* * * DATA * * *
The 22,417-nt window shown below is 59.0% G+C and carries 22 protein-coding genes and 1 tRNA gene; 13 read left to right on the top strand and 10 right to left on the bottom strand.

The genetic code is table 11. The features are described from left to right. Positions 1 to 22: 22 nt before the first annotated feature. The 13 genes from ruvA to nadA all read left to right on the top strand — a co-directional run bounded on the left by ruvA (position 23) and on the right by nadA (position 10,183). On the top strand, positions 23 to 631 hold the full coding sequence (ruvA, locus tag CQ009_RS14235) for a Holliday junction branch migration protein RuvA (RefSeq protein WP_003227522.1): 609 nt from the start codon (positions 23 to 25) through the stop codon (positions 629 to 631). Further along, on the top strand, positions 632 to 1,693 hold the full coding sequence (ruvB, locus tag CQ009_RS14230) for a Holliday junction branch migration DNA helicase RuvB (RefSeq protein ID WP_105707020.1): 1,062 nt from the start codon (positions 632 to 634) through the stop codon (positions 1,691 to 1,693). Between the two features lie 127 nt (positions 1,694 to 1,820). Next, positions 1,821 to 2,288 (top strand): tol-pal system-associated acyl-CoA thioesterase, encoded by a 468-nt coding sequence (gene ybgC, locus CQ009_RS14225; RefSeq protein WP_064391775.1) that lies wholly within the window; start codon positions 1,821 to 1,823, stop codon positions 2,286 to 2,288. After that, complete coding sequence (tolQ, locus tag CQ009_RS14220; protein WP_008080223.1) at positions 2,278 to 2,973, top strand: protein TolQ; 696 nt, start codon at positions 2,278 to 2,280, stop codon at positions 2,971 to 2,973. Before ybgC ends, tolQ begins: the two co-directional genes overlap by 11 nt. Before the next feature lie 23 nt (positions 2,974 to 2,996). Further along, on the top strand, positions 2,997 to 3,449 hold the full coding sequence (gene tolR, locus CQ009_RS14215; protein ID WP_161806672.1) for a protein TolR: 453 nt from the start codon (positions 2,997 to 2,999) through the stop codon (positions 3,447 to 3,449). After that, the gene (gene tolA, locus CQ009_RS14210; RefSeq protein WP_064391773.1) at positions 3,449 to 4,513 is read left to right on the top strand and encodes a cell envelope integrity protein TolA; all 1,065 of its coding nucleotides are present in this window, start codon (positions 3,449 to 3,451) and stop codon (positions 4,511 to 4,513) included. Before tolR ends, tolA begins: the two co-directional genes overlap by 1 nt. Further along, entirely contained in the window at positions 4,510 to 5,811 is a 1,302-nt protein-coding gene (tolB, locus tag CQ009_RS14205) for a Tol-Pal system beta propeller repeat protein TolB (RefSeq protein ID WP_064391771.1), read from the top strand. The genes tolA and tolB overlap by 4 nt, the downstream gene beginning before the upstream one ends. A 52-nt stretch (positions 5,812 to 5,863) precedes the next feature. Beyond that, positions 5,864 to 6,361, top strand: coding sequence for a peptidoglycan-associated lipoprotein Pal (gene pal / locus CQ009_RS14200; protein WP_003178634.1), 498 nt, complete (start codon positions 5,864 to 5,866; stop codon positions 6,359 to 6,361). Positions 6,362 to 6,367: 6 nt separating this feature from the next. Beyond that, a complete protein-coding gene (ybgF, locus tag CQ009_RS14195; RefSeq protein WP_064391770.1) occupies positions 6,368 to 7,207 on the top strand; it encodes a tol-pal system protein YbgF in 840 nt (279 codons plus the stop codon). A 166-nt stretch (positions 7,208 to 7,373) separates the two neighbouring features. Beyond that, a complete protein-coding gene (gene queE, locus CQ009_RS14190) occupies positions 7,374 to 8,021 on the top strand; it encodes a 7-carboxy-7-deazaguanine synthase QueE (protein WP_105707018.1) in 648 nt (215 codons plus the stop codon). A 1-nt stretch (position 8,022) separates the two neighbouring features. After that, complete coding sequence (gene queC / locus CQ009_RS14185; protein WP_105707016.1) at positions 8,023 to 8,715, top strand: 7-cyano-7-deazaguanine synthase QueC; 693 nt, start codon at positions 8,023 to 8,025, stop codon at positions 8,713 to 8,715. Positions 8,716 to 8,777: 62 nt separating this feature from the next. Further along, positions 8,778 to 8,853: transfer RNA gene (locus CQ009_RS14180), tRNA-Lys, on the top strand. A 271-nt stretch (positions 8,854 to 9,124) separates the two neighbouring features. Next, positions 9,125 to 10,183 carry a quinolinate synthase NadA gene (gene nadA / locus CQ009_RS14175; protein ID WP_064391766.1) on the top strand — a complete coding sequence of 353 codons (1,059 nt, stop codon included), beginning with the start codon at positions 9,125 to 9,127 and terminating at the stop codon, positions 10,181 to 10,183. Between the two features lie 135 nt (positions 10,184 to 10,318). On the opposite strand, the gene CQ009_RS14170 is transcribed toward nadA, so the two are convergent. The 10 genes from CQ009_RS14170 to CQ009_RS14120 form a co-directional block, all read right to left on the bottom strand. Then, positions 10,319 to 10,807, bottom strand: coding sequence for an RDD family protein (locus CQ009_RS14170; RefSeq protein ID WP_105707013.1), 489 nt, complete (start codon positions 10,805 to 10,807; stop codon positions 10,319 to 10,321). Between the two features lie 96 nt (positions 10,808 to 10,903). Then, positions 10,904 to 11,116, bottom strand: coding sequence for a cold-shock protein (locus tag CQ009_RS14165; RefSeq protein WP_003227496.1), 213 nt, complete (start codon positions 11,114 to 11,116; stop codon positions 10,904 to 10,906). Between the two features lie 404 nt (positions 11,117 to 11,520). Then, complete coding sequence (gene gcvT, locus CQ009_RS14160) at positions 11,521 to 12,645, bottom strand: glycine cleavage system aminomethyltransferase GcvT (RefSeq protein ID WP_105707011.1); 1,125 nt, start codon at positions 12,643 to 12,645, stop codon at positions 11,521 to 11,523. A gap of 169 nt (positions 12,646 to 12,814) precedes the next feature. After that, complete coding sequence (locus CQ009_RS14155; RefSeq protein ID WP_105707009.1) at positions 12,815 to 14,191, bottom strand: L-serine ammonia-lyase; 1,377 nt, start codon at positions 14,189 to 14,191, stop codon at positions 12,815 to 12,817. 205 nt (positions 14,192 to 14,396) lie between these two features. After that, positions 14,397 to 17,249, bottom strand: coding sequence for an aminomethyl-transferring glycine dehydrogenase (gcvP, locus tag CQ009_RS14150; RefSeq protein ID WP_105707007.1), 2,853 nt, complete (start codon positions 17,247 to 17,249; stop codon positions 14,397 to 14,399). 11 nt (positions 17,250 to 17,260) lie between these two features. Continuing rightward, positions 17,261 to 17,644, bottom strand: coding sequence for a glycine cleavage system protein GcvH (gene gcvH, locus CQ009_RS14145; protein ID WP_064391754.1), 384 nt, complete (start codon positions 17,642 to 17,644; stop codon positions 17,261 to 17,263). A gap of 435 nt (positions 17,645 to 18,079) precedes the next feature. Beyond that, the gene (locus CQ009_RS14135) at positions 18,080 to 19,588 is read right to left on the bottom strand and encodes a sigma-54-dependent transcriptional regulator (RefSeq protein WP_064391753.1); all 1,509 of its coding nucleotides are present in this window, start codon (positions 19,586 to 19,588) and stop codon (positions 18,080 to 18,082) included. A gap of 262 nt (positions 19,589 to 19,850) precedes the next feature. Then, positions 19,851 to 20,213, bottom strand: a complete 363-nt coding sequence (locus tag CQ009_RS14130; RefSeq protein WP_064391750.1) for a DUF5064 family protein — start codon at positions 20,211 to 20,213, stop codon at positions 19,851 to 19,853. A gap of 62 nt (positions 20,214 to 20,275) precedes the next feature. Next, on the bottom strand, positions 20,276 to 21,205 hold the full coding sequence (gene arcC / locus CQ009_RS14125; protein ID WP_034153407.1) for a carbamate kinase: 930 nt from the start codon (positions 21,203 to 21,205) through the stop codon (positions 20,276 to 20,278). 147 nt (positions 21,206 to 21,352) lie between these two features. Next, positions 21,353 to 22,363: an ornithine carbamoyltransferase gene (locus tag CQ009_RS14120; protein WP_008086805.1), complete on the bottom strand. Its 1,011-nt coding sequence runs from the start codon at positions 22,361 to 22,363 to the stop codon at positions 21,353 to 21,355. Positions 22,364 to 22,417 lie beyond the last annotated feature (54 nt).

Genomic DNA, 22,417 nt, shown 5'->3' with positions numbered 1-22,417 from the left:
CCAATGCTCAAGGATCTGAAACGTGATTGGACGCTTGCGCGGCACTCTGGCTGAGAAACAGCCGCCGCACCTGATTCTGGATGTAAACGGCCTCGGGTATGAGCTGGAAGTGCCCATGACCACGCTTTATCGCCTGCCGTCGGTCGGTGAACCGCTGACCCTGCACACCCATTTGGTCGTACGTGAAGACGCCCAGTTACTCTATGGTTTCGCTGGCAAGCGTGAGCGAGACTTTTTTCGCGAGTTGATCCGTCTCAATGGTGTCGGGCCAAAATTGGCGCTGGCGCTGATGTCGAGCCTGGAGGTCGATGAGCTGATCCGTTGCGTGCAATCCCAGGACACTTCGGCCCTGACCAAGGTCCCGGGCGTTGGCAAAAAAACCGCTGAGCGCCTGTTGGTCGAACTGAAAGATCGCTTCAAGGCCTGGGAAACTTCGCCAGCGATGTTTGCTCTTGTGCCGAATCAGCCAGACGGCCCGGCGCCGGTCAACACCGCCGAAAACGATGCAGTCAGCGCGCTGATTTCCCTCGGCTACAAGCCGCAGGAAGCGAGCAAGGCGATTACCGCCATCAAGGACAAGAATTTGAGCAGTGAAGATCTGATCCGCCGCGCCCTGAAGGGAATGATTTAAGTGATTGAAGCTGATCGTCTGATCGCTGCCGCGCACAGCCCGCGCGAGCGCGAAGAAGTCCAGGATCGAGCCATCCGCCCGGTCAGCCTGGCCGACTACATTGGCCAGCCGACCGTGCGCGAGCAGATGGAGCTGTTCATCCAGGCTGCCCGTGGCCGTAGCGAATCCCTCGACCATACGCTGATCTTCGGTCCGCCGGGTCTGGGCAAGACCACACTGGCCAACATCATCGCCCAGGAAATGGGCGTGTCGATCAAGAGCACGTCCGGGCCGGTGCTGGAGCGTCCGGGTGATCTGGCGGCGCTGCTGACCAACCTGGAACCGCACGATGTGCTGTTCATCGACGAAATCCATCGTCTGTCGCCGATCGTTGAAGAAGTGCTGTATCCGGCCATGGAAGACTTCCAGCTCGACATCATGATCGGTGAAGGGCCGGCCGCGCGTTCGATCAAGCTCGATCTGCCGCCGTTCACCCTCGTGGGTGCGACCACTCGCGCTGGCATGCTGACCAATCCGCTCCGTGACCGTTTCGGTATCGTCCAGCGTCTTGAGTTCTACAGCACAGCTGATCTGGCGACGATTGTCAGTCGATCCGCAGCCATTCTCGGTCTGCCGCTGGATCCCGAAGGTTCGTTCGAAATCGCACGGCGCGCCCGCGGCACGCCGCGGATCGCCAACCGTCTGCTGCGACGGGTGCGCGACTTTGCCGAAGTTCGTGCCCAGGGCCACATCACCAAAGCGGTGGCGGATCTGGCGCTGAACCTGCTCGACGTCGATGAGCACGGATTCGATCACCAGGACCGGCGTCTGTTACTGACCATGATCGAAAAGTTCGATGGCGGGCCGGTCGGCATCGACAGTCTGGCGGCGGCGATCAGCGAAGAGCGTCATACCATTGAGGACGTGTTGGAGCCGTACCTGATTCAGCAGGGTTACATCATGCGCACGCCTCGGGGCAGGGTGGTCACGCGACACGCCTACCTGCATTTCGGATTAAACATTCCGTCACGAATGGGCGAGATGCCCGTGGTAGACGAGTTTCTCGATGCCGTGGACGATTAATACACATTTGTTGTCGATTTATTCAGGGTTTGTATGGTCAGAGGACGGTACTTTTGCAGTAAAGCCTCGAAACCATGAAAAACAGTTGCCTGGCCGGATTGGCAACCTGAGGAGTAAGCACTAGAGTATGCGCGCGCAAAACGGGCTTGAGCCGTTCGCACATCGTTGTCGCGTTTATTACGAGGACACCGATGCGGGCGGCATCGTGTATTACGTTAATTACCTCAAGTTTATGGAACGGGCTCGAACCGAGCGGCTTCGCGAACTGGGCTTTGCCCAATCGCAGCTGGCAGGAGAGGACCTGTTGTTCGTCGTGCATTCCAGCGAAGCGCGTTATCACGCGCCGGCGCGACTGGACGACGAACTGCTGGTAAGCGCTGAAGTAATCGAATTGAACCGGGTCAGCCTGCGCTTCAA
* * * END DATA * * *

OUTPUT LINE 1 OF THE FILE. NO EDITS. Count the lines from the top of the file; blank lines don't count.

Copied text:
The 22,417-nt window shown below is 59.0% G+C and carries 22 protein-coding genes and 1 tRNA gene; 13 read left to right on the top strand and 10 right to left on the bottom strand.